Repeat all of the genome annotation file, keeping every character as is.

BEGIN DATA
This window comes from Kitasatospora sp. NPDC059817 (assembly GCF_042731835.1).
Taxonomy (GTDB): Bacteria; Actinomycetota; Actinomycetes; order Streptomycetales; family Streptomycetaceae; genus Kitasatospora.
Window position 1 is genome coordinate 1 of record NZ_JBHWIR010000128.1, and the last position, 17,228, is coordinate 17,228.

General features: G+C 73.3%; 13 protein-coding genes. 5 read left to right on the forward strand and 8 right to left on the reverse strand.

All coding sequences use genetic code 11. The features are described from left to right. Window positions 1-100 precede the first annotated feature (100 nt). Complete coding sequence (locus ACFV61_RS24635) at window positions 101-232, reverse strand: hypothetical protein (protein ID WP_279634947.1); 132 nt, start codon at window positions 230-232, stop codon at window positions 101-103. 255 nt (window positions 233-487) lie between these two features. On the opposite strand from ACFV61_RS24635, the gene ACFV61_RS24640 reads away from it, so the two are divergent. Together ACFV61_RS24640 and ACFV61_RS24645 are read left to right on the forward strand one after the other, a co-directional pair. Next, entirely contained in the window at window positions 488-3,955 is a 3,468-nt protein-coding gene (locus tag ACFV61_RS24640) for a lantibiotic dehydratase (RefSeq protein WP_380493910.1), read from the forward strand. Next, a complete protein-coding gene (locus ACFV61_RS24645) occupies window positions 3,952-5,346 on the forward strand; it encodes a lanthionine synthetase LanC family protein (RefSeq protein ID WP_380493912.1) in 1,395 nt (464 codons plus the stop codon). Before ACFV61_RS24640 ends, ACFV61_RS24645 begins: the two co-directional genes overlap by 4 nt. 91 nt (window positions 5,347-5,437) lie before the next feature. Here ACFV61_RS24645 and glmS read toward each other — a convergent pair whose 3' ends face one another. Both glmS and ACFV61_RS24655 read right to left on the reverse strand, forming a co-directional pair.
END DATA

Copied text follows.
This window comes from Kitasatospora sp. NPDC059817 (assembly GCF_042731835.1).
Taxonomy (GTDB): Bacteria; Actinomycetota; Actinomycetes; order Streptomycetales; family Streptomycetaceae; genus Kitasatospora.
Window position 1 is genome coordinate 1 of record NZ_JBHWIR010000128.1, and the last position, 17,228, is coordinate 17,228.

General features: G+C 73.3%; 13 protein-coding genes. 5 read left to right on the forward strand and 8 right to left on the reverse strand.

All coding sequences use genetic code 11. The features are described from left to right. Window positions 1-100 precede the first annotated feature (100 nt). Complete coding sequence (locus ACFV61_RS24635) at window positions 101-232, reverse strand: hypothetical protein (protein ID WP_279634947.1); 132 nt, start codon at window positions 230-232, stop codon at window positions 101-103. 255 nt (window positions 233-487) lie between these two features. On the opposite strand from ACFV61_RS24635, the gene ACFV61_RS24640 reads away from it, so the two are divergent. Together ACFV61_RS24640 and ACFV61_RS24645 are read left to right on the forward strand one after the other, a co-directional pair. Next, entirely contained in the window at window positions 488-3,955 is a 3,468-nt protein-coding gene (locus tag ACFV61_RS24640) for a lantibiotic dehydratase (RefSeq protein WP_380493910.1), read from the forward strand. Next, a complete protein-coding gene (locus ACFV61_RS24645) occupies window positions 3,952-5,346 on the forward strand; it encodes a lanthionine synthetase LanC family protein (RefSeq protein ID WP_380493912.1) in 1,395 nt (464 codons plus the stop codon). Before ACFV61_RS24640 ends, ACFV61_RS24645 begins: the two co-directional genes overlap by 4 nt. 91 nt (window positions 5,347-5,437) lie before the next feature. Here ACFV61_RS24645 and glmS read toward each other — a convergent pair whose 3' ends face one another. Both glmS and ACFV61_RS24655 read right to left on the reverse strand, forming a co-directional pair.